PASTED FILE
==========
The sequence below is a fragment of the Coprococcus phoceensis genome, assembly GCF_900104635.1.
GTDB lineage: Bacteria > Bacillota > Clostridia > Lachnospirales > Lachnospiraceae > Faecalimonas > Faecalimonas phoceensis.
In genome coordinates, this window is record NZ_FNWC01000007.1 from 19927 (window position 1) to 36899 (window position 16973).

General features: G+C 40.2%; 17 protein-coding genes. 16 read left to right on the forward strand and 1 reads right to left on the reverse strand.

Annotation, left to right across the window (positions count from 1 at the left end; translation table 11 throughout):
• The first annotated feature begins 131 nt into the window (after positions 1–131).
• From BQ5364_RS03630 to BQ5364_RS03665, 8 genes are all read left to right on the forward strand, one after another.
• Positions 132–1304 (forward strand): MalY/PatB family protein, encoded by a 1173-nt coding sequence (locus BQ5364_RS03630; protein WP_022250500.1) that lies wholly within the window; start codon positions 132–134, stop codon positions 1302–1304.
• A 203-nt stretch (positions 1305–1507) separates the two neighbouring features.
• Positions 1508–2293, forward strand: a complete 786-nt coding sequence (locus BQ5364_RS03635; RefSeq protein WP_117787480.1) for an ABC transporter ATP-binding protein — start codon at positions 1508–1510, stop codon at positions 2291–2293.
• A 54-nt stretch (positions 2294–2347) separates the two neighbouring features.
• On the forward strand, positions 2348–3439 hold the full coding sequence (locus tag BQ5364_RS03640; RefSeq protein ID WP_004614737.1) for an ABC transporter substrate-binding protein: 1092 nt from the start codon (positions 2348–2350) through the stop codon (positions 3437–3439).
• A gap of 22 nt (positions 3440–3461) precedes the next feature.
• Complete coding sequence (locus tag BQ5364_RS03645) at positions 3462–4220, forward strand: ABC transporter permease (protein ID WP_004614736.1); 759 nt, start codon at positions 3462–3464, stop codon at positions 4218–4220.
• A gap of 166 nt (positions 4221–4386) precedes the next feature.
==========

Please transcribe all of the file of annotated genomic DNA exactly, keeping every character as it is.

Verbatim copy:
The sequence below is a fragment of the Coprococcus phoceensis genome, assembly GCF_900104635.1.
GTDB lineage: Bacteria > Bacillota > Clostridia > Lachnospirales > Lachnospiraceae > Faecalimonas > Faecalimonas phoceensis.
In genome coordinates, this window is record NZ_FNWC01000007.1 from 19927 (window position 1) to 36899 (window position 16973).

General features: G+C 40.2%; 17 protein-coding genes. 16 read left to right on the forward strand and 1 reads right to left on the reverse strand.

Annotation, left to right across the window (positions count from 1 at the left end; translation table 11 throughout):
• The first annotated feature begins 131 nt into the window (after positions 1–131).
• From BQ5364_RS03630 to BQ5364_RS03665, 8 genes are all read left to right on the forward strand, one after another.
• Positions 132–1304 (forward strand): MalY/PatB family protein, encoded by a 1173-nt coding sequence (locus BQ5364_RS03630; protein WP_022250500.1) that lies wholly within the window; start codon positions 132–134, stop codon positions 1302–1304.
• A 203-nt stretch (positions 1305–1507) separates the two neighbouring features.
• Positions 1508–2293, forward strand: a complete 786-nt coding sequence (locus BQ5364_RS03635; RefSeq protein WP_117787480.1) for an ABC transporter ATP-binding protein — start codon at positions 1508–1510, stop codon at positions 2291–2293.
• A 54-nt stretch (positions 2294–2347) separates the two neighbouring features.
• On the forward strand, positions 2348–3439 hold the full coding sequence (locus tag BQ5364_RS03640; RefSeq protein ID WP_004614737.1) for an ABC transporter substrate-binding protein: 1092 nt from the start codon (positions 2348–2350) through the stop codon (positions 3437–3439).
• A gap of 22 nt (positions 3440–3461) precedes the next feature.
• Complete coding sequence (locus tag BQ5364_RS03645) at positions 3462–4220, forward strand: ABC transporter permease (protein ID WP_004614736.1); 759 nt, start codon at positions 3462–3464, stop codon at positions 4218–4220.
• A gap of 166 nt (positions 4221–4386) precedes the next feature.